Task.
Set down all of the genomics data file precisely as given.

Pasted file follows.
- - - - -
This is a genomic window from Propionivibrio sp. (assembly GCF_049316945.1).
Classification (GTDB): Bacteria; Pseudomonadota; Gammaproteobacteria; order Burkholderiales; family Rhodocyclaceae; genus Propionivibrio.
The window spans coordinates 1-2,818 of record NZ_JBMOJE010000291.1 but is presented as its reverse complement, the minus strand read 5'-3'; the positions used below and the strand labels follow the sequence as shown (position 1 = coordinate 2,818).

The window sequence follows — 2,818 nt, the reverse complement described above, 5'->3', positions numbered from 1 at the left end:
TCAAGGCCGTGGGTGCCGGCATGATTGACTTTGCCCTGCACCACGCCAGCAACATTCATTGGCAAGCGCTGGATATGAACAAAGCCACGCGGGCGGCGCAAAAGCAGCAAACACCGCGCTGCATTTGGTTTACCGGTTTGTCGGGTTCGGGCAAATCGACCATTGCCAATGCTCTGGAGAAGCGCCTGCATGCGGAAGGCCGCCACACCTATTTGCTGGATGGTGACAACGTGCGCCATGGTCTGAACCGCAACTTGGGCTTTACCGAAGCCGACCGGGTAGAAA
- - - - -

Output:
This is a genomic window from Propionivibrio sp. (assembly GCF_049316945.1).
Classification (GTDB): Bacteria; Pseudomonadota; Gammaproteobacteria; order Burkholderiales; family Rhodocyclaceae; genus Propionivibrio.
The window spans coordinates 1-2,818 of record NZ_JBMOJE010000291.1 but is presented as its reverse complement, the minus strand read 5'-3'; the positions used below and the strand labels follow the sequence as shown (position 1 = coordinate 2,818).

The window sequence follows — 2,818 nt, the reverse complement described above, 5'->3', positions numbered from 1 at the left end:
TCAAGGCCGTGGGTGCCGGCATGATTGACTTTGCCCTGCACCACGCCAGCAACATTCATTGGCAAGCGCTGGATATGAACAAAGCCACGCGGGCGGCGCAAAAGCAGCAAACACCGCGCTGCATTTGGTTTACCGGTTTGTCGGGTTCGGGCAAATCGACCATTGCCAATGCTCTGGAGAAGCGCCTGCATGCGGAAGGCCGCCACACCTATTTGCTGGATGGTGACAACGTGCGCCATGGTCTGAACCGCAACTTGGGCTTTACCGAAGCCGACCGGGTAGAAA